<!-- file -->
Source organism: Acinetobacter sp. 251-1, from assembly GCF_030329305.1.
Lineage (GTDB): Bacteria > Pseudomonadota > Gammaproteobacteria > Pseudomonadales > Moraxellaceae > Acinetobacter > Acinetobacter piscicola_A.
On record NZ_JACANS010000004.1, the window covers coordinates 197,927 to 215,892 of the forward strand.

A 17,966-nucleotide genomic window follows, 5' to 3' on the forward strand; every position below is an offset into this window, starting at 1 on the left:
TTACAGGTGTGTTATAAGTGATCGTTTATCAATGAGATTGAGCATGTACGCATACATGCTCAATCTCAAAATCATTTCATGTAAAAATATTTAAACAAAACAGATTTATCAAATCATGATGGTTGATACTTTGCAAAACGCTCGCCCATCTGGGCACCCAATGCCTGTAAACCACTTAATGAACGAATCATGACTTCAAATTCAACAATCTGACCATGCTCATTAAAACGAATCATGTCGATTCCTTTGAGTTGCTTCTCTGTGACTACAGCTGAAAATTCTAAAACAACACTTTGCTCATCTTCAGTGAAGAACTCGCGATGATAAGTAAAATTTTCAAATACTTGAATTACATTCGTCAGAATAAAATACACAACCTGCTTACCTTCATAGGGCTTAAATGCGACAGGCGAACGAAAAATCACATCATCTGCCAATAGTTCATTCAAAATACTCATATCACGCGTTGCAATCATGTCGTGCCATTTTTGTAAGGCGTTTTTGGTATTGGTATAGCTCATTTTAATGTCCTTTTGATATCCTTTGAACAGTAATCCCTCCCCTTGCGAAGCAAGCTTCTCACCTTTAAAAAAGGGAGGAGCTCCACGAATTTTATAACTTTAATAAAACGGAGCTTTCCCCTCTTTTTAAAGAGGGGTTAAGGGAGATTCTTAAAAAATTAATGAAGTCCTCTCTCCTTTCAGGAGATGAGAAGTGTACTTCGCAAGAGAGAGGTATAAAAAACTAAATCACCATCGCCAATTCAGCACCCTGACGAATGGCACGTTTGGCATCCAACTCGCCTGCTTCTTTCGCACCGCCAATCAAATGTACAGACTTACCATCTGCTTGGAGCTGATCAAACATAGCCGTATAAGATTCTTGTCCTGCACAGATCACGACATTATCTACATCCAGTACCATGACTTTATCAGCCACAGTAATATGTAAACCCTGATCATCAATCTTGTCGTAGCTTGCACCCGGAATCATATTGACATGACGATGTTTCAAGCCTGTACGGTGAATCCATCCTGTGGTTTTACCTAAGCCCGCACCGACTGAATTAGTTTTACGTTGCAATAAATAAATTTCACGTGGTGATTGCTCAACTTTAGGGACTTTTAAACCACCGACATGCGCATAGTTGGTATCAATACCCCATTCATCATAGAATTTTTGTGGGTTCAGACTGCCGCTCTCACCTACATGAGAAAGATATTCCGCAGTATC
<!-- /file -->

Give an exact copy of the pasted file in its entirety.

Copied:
Source organism: Acinetobacter sp. 251-1, from assembly GCF_030329305.1.
Lineage (GTDB): Bacteria > Pseudomonadota > Gammaproteobacteria > Pseudomonadales > Moraxellaceae > Acinetobacter > Acinetobacter piscicola_A.
On record NZ_JACANS010000004.1, the window covers coordinates 197,927 to 215,892 of the forward strand.

A 17,966-nucleotide genomic window follows, 5' to 3' on the forward strand; every position below is an offset into this window, starting at 1 on the left:
TTACAGGTGTGTTATAAGTGATCGTTTATCAATGAGATTGAGCATGTACGCATACATGCTCAATCTCAAAATCATTTCATGTAAAAATATTTAAACAAAACAGATTTATCAAATCATGATGGTTGATACTTTGCAAAACGCTCGCCCATCTGGGCACCCAATGCCTGTAAACCACTTAATGAACGAATCATGACTTCAAATTCAACAATCTGACCATGCTCATTAAAACGAATCATGTCGATTCCTTTGAGTTGCTTCTCTGTGACTACAGCTGAAAATTCTAAAACAACACTTTGCTCATCTTCAGTGAAGAACTCGCGATGATAAGTAAAATTTTCAAATACTTGAATTACATTCGTCAGAATAAAATACACAACCTGCTTACCTTCATAGGGCTTAAATGCGACAGGCGAACGAAAAATCACATCATCTGCCAATAGTTCATTCAAAATACTCATATCACGCGTTGCAATCATGTCGTGCCATTTTTGTAAGGCGTTTTTGGTATTGGTATAGCTCATTTTAATGTCCTTTTGATATCCTTTGAACAGTAATCCCTCCCCTTGCGAAGCAAGCTTCTCACCTTTAAAAAAGGGAGGAGCTCCACGAATTTTATAACTTTAATAAAACGGAGCTTTCCCCTCTTTTTAAAGAGGGGTTAAGGGAGATTCTTAAAAAATTAATGAAGTCCTCTCTCCTTTCAGGAGATGAGAAGTGTACTTCGCAAGAGAGAGGTATAAAAAACTAAATCACCATCGCCAATTCAGCACCCTGACGAATGGCACGTTTGGCATCCAACTCGCCTGCTTCTTTCGCACCGCCAATCAAATGTACAGACTTACCATCTGCTTGGAGCTGATCAAACATAGCCGTATAAGATTCTTGTCCTGCACAGATCACGACATTATCTACATCCAGTACCATGACTTTATCAGCCACAGTAATATGTAAACCCTGATCATCAATCTTGTCGTAGCTTGCACCCGGAATCATATTGACATGACGATGTTTCAAGCCTGTACGGTGAATCCATCCTGTGGTTTTACCTAAGCCCGCACCGACTGAATTAGTTTTACGTTGCAATAAATAAATTTCACGTGGTGATTGCTCAACTTTAGGGACTTTTAAACCACCGACATGCGCATAGTTGGTATCAATACCCCATTCATCATAGAATTTTTGTGGGTTCAGACTGCCGCTCTCACCTACATGAGAAAGATATTCCGCAGTATC